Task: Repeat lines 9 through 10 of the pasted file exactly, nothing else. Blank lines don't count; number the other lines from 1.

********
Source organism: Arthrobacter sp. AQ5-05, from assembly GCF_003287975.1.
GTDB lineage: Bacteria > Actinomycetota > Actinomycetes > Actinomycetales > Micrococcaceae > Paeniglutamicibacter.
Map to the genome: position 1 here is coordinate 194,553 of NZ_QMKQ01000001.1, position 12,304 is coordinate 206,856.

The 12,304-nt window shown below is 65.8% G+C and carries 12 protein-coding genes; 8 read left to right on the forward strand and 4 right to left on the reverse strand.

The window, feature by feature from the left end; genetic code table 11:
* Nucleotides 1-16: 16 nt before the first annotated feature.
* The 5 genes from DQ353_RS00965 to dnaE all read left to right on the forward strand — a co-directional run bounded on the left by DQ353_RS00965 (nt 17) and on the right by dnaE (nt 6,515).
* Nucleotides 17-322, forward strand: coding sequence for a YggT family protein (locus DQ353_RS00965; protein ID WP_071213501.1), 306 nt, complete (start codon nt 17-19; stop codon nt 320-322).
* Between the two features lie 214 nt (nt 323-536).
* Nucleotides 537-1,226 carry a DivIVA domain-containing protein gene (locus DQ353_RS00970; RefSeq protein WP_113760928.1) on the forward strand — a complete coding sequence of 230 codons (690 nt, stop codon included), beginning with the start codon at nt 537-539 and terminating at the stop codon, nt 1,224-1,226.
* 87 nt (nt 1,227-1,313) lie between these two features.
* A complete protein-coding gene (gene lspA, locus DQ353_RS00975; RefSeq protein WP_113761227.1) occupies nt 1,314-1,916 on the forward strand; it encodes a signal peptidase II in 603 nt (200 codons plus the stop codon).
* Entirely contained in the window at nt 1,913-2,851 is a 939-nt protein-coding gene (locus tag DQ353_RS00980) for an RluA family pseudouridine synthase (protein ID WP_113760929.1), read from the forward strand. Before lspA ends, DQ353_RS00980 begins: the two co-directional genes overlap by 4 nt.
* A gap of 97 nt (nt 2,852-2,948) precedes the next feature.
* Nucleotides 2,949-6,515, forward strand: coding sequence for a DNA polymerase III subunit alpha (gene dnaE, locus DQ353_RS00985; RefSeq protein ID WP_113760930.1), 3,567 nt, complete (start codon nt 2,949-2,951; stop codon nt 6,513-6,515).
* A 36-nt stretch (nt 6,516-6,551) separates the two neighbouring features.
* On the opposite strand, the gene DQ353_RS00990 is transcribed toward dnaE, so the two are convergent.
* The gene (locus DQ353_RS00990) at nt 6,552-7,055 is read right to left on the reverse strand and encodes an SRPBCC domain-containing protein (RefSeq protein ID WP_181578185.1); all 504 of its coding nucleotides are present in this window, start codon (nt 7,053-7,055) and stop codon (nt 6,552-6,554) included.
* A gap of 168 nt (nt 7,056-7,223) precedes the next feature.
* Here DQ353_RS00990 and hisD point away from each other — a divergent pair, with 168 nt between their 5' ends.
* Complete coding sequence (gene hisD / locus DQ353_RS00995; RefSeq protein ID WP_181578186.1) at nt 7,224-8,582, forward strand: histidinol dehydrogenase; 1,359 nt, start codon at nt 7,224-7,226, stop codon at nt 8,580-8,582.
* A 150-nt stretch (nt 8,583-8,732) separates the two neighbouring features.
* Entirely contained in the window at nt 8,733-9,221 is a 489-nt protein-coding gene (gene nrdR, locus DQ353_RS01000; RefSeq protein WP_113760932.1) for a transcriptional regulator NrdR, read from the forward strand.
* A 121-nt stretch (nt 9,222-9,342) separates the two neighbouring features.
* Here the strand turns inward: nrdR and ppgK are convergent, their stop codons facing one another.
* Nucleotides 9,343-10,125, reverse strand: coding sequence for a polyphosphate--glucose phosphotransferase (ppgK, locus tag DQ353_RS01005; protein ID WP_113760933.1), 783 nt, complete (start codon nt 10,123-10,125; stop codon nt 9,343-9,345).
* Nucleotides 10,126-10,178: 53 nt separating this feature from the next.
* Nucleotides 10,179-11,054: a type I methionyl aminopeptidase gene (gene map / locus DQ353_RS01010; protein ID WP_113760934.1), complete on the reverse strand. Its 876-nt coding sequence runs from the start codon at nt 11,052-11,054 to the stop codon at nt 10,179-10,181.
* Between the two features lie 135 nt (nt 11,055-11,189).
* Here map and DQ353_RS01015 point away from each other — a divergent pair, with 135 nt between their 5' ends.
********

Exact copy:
* Between the two features lie 214 nt (nt 323-536).
* Nucleotides 537-1,226 carry a DivIVA domain-containing protein gene (locus DQ353_RS00970; RefSeq protein WP_113760928.1) on the forward strand — a complete coding sequence of 230 codons (690 nt, stop codon included), beginning with the start codon at nt 537-539 and terminating at the stop codon, nt 1,224-1,226.